band, was recorded directly to two-track digital tape. No
multitracking. No overdubbing. No studio trickery or
polishing. In fact, the album they released was intended to
be a mere series of demonstration recordings.
"We were really just making an expensive demo," Black
said. "We had booked four days in a studio that was a
thousand dollars a day. Time itself said to forget the
multitracking and play live, which we'd never done ... I've
been in a pattern of writing in the studio, of building a
backing track and worrying about the lyrical content later.
We couldn't do that here. After the second day in the
studio, we realized it sounded good, familiar, like we knew
we sounded in a club."
The Catholics include bassist David MacCaffrey and
drummer Scott Boutier, formerly the rhythm section for
Conneticut's Miracle Legion. The eponymous new album
features former Bourgeois-Tagg guitarist Lyle Workman; on
tour, though, Rich Gilbert, from Human Sexual Response
among others, handles the guitars.
Black's first couple of solo records were largely
collaborations with Eric Drew Feldman, a one-time veteran
of both Pere Ubu and Captain Beefheart's Magic Band. Though
Feldman still contributes on occasion, he backed away from
the projects as a tighter band began to gel around Black.
Black said Feldman still may join the Catholics as a
keyboard player, but he's busy producing PJ Harvey at the
The return to the band construct has streamlined his
sound, Black said, and he's glad to be a member of a posse
"It's hard to miss the Pixies when we've got another band
dynamic going," Black said. "It feels more band-like now. The
choice of bandmates is more mature, too. You sort of fall
into a situation with a bunch of people when you're
younger. That had no experience behind it. This has 10 to
12 years of experience behind it. Now it's more possible to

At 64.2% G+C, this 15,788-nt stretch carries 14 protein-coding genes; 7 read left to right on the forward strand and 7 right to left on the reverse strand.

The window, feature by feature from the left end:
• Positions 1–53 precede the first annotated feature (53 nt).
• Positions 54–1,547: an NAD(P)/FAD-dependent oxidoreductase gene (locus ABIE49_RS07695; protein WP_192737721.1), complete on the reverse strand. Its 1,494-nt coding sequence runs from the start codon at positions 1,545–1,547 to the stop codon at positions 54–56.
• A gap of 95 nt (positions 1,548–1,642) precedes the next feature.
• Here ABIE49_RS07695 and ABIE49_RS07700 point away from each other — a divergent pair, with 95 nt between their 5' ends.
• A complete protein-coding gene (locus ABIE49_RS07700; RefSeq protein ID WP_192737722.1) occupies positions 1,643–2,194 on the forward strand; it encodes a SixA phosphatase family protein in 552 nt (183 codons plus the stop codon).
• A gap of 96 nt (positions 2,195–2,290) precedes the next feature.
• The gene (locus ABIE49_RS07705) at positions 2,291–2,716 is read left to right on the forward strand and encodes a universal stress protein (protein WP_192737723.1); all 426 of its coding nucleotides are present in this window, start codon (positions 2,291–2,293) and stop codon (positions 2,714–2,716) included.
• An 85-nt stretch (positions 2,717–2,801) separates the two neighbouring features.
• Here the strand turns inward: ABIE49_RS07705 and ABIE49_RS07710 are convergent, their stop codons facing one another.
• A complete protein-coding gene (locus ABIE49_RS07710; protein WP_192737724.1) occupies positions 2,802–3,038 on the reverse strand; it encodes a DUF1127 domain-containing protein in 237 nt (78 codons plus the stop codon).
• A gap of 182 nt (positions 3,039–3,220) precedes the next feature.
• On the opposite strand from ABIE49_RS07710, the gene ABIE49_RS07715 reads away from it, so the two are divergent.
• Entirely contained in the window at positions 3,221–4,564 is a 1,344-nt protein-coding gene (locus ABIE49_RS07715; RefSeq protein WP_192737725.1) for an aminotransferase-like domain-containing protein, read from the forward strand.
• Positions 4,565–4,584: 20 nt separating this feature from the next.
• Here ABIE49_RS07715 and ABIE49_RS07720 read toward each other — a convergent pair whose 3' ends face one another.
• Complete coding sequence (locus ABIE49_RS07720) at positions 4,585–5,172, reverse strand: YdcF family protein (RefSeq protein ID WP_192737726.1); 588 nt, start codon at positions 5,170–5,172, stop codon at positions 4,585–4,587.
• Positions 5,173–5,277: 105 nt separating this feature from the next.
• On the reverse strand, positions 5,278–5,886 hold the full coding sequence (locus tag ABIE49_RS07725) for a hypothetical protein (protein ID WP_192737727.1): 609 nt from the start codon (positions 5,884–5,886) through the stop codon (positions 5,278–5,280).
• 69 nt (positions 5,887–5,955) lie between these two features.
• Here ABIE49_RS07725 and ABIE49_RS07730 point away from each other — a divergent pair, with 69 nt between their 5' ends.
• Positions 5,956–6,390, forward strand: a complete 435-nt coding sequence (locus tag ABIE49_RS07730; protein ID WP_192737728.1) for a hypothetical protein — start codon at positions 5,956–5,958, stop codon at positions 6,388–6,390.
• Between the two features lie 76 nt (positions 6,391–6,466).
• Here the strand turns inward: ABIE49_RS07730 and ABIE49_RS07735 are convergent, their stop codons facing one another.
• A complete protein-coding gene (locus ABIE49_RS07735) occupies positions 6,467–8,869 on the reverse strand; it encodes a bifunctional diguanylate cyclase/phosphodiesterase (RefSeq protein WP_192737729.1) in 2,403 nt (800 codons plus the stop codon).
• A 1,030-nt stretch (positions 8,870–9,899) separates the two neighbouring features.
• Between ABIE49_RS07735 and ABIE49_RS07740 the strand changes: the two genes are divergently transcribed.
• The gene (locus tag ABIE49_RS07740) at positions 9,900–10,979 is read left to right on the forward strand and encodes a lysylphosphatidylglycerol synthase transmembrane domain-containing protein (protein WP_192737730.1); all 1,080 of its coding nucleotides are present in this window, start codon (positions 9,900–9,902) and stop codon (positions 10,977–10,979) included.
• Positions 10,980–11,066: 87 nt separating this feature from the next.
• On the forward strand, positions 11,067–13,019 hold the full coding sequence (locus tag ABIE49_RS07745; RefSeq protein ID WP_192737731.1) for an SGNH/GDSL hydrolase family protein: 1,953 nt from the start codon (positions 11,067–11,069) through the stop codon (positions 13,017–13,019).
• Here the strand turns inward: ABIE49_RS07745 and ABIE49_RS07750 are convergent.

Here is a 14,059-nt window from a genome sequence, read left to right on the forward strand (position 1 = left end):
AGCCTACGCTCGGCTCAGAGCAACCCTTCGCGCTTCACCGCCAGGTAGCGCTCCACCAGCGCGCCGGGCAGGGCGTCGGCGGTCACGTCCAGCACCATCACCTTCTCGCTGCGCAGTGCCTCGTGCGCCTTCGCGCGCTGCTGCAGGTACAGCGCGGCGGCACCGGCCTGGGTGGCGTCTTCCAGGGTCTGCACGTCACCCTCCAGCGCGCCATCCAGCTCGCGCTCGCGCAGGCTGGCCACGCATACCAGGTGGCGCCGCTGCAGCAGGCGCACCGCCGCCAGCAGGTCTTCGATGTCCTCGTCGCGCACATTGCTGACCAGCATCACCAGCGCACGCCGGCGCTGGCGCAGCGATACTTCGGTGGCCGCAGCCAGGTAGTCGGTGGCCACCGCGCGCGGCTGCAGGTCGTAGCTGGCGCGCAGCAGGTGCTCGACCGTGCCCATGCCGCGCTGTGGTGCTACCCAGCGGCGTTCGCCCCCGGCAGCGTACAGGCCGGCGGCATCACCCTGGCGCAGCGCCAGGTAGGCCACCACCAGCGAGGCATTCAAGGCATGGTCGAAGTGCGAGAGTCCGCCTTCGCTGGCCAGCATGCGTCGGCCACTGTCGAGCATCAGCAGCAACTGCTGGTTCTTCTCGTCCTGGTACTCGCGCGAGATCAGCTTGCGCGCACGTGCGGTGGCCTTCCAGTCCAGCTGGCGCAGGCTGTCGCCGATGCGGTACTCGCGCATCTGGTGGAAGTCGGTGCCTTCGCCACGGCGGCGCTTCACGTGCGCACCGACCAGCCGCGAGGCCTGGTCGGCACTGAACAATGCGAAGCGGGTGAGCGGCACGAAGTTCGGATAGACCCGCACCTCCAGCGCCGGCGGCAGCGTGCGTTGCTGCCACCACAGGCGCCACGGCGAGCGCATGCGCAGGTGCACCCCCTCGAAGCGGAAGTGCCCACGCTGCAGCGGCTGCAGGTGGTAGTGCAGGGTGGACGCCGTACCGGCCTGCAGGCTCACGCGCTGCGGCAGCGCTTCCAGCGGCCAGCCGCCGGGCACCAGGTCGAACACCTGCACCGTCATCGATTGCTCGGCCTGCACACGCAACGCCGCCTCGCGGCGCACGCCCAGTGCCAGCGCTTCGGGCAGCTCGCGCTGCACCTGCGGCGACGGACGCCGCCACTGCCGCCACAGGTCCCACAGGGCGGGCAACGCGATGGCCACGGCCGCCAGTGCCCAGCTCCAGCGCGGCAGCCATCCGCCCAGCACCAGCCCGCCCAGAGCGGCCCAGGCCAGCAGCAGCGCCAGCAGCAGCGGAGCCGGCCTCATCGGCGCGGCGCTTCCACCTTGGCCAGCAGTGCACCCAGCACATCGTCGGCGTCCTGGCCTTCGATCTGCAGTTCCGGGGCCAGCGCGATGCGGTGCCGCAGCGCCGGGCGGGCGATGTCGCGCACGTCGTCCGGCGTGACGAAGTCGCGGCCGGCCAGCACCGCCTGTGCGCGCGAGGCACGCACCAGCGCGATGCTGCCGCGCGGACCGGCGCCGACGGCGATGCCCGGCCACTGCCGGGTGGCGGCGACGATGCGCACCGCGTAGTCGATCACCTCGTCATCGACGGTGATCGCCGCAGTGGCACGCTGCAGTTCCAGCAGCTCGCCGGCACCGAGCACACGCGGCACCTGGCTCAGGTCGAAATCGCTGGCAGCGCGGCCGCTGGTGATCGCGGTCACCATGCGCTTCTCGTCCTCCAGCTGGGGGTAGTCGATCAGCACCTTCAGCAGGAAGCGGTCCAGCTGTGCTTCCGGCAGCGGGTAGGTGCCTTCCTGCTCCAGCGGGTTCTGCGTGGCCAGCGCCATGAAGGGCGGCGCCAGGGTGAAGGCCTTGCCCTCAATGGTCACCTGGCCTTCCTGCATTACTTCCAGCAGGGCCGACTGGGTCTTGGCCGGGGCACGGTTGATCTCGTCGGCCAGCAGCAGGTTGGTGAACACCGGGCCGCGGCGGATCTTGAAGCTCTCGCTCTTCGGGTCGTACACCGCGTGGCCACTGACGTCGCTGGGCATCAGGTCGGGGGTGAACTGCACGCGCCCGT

be the Rolling Stones when before we were more like the
Monkees. There's something to be said for experience. It
creates a groove of its own, which I think is heavier."
Heavy grooves are certainly what Black enjoys. The new
album is fairly typical and full of them, though the live
recording keeps things moving briskly. The groove is the
easy part, Black said. It's the lyric writing he dreads,
which may explain a good deal of his, um, bent verses ("My
Fu Manchu / Is a hard-earned way / Occidentally tic-tac").
"The easy part is strumming the guitar and getting that
first lump of clay that looks like a song. You shape it,
figure out the chord progression, and the melody comes out
of that. The next part is pushing myself to write the
lyric. I have to push," Black said. "It's like an algebra
assignment. I'm not looking forward to it, and I put it
off. Once I get into it, I enjoy it, but there's a mental
block to that point. It's the scholarly side of
songwriting. It's about having words rhyme together and
having the song make sense, even if it's just to yourself.
It's puzzle solving.
"At this point, I'm not worried about what the song's
about yet. You can write a song about anything. It's about
putting words together. I get out dictionaries and
reference books, geographical dictionaries, rhyming
dictionaries. There's language in these books, and that's
what it's all about. I'll get to three notes in the melody,
and I'll think, 'Here, I want to go wah-wo-wah.' What word
sounds like that? I'll stumble on a word for it. It might
be obscure, but it will set off a flurry of activity. Then
it's, `Oh, this will be a song about that.' "
One thing Black does not write about much, though, is
himself. No confessional singer-songwriter stuff here.
"I don't get too caught up in that whole diary rock
thing, when you have to write something from the heart.
That's icky," he said. "You will write from the heart,
whatever you write. There's a lot of fake stuff from the
heart. People get caught up in striking a certain kind of
pose, and it makes for some lame songs."
Frank Black and the Catholics
When 8 p.m. Saturday
Where Cain's Ballroom, 423 N. Main St.
available at The Ticket Office at Expo Square, Mohawk
Music, Starship Records and Tapes and the Mark-It Shirt
By Thomas Conner
© Tulsa World
This story should never be written again.
You're probably sick of hearing about it. Riot Grrls. Angry young women. Lilith Fair. Girl power!
It's been written a thousand times, particularly during the recent glut of female artists finally cracking the popular charts in droves. Rolling Stone nearly spent its entire 30th anniversary edition looking at women in music. Seven books have been published in the last three years about women in music, most of it rock. Friday even sees the release of “Spiceworld,'' the Spice Girls' much-ballyhooed feature film — noteworthy if only for the fact that you're probably hard-pressed to name another widely released feature film about an all-female music group.
Women, women everywhere. This is news?